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Deaf Suffragists/Activists: Walser-Gaillard, Louise (Jeanne d'Arc of the Deaf)

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Louise Walser-Gaillard

Drawing of LSF (French Sign Language) Sign for Library There is a library named Bibliothèque Louise Walser-Gaillard in her honor. It is the first library to be named for a Deaf activist. The picture on the left is from Bibliopi. 

The picture below is by Jpalagia - Own work, CC BY- 4.0Louise Walser-Gaillard (1879-1920). A strong sign language advocate, she drew criticism from her former school director, Angelique Camau (or Mother Angelica) (from the National Institution for Deaf-Dumb Bordeaux)  at the 1912 International Congress of Deaf-Mutes in Paris, when she explained that students comprehended lessons better when taught in sign language instead of the oral method.  She became known as "Jeanne d'Arc of the Deaf-Mutes" and received support from women at the 1913 Conference of the National Association of the Deaf (Dr. Karen Christie-see link below).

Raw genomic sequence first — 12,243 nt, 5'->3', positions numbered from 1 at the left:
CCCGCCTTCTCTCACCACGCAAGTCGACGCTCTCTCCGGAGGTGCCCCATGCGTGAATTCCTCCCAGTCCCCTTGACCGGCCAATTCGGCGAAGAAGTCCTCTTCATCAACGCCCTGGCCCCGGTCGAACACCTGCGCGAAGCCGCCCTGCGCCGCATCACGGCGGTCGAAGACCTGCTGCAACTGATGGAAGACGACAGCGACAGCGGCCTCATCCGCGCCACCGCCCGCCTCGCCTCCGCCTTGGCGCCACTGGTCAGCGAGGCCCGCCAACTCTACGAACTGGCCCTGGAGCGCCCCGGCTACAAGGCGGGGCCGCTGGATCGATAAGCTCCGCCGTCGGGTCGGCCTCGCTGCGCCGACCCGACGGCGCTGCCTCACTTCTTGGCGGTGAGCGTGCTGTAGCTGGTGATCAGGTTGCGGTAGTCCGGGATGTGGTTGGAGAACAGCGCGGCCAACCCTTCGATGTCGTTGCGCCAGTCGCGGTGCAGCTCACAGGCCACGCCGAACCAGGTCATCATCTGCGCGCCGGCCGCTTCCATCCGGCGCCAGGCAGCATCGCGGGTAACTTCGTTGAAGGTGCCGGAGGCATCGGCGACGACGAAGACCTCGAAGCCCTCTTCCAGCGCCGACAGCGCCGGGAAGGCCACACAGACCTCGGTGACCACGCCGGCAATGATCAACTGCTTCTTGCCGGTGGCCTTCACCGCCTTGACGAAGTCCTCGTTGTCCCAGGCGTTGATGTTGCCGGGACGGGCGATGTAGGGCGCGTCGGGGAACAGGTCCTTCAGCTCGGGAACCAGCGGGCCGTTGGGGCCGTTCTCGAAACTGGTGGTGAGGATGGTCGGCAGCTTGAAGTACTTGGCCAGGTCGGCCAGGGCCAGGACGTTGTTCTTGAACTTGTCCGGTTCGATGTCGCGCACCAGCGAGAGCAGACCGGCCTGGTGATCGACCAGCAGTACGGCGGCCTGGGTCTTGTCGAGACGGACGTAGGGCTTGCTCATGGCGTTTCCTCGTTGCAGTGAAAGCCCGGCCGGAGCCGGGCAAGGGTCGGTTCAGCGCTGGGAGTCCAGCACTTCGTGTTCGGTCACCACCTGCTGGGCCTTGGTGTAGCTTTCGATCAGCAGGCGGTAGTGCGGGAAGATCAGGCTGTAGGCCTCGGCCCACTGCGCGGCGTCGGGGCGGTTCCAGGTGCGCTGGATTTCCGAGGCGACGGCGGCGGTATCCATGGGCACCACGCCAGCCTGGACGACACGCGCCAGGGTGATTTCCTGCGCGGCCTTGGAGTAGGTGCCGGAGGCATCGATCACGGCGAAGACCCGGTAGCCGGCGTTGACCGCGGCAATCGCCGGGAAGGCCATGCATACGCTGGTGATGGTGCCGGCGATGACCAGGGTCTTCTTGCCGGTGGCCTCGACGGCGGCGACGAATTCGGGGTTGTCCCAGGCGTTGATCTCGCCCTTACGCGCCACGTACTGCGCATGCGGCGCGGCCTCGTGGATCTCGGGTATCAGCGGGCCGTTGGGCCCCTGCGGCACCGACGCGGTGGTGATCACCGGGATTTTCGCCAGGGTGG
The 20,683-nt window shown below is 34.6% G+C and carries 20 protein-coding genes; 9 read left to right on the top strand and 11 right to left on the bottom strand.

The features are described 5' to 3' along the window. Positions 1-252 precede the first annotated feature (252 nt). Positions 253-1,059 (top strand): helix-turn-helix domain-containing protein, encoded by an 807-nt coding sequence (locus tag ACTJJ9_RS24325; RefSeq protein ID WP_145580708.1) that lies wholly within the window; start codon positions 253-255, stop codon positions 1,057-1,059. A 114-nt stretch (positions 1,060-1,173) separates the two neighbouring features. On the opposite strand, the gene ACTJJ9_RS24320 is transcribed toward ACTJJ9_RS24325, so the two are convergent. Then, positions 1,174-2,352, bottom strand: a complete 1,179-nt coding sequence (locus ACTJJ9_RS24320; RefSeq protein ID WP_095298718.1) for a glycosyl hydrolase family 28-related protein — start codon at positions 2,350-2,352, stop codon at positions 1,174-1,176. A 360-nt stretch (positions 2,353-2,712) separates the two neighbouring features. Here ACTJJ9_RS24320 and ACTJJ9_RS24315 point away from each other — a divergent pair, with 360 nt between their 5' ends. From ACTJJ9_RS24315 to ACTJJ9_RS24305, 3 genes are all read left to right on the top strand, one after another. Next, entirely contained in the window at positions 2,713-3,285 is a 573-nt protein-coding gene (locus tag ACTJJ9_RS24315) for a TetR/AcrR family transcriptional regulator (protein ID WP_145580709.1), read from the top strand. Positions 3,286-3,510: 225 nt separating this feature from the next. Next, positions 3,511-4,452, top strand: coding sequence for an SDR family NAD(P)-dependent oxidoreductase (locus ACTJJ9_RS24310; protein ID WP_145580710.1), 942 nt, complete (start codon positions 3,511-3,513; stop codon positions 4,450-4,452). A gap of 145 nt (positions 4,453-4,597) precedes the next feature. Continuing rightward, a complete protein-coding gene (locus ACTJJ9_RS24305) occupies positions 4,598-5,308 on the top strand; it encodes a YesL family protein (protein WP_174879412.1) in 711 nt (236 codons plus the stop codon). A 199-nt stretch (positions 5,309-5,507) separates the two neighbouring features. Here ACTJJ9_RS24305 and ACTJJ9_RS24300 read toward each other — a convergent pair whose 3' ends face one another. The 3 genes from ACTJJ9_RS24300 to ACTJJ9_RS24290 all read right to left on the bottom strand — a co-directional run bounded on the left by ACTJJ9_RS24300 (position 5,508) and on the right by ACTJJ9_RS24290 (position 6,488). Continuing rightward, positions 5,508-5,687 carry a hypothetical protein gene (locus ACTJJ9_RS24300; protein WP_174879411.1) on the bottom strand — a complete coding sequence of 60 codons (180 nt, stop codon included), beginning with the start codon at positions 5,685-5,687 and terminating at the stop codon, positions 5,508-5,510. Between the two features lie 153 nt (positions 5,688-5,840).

She was an elegant signer, a poetess, and a writer. Her work was published in Revue des Sourds-Muets. Her second husband, Henri Gaillard, was an editor of a Deaf newspaper, Gazette des Sourds-Muetsa, and a printer, activist, and writer. 

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